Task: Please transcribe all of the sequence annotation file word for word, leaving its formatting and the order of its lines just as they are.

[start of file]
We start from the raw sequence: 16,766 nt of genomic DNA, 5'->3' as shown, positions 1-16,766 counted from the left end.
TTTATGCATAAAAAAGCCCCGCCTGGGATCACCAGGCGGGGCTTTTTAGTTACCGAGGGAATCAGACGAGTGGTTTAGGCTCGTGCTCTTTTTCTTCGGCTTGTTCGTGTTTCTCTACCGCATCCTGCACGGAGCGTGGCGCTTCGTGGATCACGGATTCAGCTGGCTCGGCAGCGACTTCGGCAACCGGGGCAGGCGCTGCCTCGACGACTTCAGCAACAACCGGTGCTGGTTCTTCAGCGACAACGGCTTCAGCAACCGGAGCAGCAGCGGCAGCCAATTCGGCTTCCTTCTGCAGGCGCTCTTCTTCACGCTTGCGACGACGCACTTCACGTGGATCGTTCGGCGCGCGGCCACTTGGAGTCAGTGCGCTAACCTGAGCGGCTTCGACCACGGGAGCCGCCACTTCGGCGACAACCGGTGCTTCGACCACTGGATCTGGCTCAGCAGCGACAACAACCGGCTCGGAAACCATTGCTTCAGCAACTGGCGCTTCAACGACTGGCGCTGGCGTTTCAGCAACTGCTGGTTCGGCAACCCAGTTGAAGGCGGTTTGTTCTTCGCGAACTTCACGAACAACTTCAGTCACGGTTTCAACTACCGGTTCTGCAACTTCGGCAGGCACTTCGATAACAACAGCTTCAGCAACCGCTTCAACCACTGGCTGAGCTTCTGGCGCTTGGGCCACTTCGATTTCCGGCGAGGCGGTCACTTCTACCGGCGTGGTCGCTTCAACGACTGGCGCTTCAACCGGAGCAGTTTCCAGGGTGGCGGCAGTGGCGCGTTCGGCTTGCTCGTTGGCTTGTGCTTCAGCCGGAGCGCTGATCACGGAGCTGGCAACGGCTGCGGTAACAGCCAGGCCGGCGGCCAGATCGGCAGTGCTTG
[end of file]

We start from the raw sequence: 16,766 nt of genomic DNA, 5'->3' as shown, positions 1-16,766 counted from the left end.
TTTATGCATAAAAAAGCCCCGCCTGGGATCACCAGGCGGGGCTTTTTAGTTACCGAGGGAATCAGACGAGTGGTTTAGGCTCGTGCTCTTTTTCTTCGGCTTGTTCGTGTTTCTCTACCGCATCCTGCACGGAGCGTGGCGCTTCGTGGATCACGGATTCAGCTGGCTCGGCAGCGACTTCGGCAACCGGGGCAGGCGCTGCCTCGACGACTTCAGCAACAACCGGTGCTGGTTCTTCAGCGACAACGGCTTCAGCAACCGGAGCAGCAGCGGCAGCCAATTCGGCTTCCTTCTGCAGGCGCTCTTCTTCACGCTTGCGACGACGCACTTCACGTGGATCGTTCGGCGCGCGGCCACTTGGAGTCAGTGCGCTAACCTGAGCGGCTTCGACCACGGGAGCCGCCACTTCGGCGACAACCGGTGCTTCGACCACTGGATCTGGCTCAGCAGCGACAACAACCGGCTCGGAAACCATTGCTTCAGCAACTGGCGCTTCAACGACTGGCGCTGGCGTTTCAGCAACTGCTGGTTCGGCAACCCAGTTGAAGGCGGTTTGTTCTTCGCGAACTTCACGAACAACTTCAGTCACGGTTTCAACTACCGGTTCTGCAACTTCGGCAGGCACTTCGATAACAACAGCTTCAGCAACCGCTTCAACCACTGGCTGAGCTTCTGGCGCTTGGGCCACTTCGATTTCCGGCGAGGCGGTCACTTCTACCGGCGTGGTCGCTTCAACGACTGGCGCTTCAACCGGAGCAGTTTCCAGGGTGGCGGCAGTGGCGCGTTCGGCTTGCTCGTTGGCTTGTGCTTCAGCCGGAGCGCTGATCACGGAGCTGGCAACGGCTGCGGTAACAGCCAGGCCGGCGGCCAGATCGGCAGTGCTTG